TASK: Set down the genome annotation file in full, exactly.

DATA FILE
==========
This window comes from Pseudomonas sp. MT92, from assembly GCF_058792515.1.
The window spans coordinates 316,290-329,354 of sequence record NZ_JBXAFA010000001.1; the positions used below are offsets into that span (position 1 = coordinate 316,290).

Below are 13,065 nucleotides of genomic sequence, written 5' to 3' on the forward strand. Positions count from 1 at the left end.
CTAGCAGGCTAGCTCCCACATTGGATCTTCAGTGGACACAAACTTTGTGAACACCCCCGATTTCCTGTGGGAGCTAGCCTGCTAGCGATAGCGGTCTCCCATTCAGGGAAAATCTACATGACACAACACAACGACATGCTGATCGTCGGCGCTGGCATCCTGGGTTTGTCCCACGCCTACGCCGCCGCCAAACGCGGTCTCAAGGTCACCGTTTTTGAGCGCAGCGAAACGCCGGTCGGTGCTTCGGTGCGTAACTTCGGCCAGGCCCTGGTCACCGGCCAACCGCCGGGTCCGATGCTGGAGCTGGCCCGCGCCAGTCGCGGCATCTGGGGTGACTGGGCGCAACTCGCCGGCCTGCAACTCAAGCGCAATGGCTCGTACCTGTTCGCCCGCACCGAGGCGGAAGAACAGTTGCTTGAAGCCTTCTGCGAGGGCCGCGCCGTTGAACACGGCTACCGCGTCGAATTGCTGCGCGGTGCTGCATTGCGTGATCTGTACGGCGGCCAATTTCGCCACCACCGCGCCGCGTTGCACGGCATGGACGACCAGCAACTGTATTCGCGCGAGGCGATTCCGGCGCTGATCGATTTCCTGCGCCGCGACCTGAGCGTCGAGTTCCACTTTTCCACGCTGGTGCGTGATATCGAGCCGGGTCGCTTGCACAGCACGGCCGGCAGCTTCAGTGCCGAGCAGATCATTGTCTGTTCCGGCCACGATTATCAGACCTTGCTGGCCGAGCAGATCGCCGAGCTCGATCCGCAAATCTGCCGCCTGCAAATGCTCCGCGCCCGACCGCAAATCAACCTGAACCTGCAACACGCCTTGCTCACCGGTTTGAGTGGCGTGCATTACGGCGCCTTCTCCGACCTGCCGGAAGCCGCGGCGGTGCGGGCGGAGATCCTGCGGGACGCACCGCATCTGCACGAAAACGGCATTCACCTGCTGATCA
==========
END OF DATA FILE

This window comes from Pseudomonas sp. MT92, from assembly GCF_058792515.1.
The window spans coordinates 316,290-329,354 of sequence record NZ_JBXAFA010000001.1; the positions used below are offsets into that span (position 1 = coordinate 316,290).

Below are 13,065 nucleotides of genomic sequence, written 5' to 3' on the forward strand. Positions count from 1 at the left end.
CTAGCAGGCTAGCTCCCACATTGGATCTTCAGTGGACACAAACTTTGTGAACACCCCCGATTTCCTGTGGGAGCTAGCCTGCTAGCGATAGCGGTCTCCCATTCAGGGAAAATCTACATGACACAACACAACGACATGCTGATCGTCGGCGCTGGCATCCTGGGTTTGTCCCACGCCTACGCCGCCGCCAAACGCGGTCTCAAGGTCACCGTTTTTGAGCGCAGCGAAACGCCGGTCGGTGCTTCGGTGCGTAACTTCGGCCAGGCCCTGGTCACCGGCCAACCGCCGGGTCCGATGCTGGAGCTGGCCCGCGCCAGTCGCGGCATCTGGGGTGACTGGGCGCAACTCGCCGGCCTGCAACTCAAGCGCAATGGCTCGTACCTGTTCGCCCGCACCGAGGCGGAAGAACAGTTGCTTGAAGCCTTCTGCGAGGGCCGCGCCGTTGAACACGGCTACCGCGTCGAATTGCTGCGCGGTGCTGCATTGCGTGATCTGTACGGCGGCCAATTTCGCCACCACCGCGCCGCGTTGCACGGCATGGACGACCAGCAACTGTATTCGCGCGAGGCGATTCCGGCGCTGATCGATTTCCTGCGCCGCGACCTGAGCGTCGAGTTCCACTTTTCCACGCTGGTGCGTGATATCGAGCCGGGTCGCTTGCACAGCACGGCCGGCAGCTTCAGTGCCGAGCAGATCATTGTCTGTTCCGGCCACGATTATCAGACCTTGCTGGCCGAGCAGATCGCCGAGCTCGATCCGCAAATCTGCCGCCTGCAAATGCTCCGCGCCCGACCGCAAATCAACCTGAACCTGCAACACGCCTTGCTCACCGGTTTGAGTGGCGTGCATTACGGCGCCTTCTCCGACCTGCCGGAAGCCGCGGCGGTGCGGGCGGAGATCCTGCGGGACGCACCGCATCTGCACGAAAACGGCATTCACCTGCTGATCA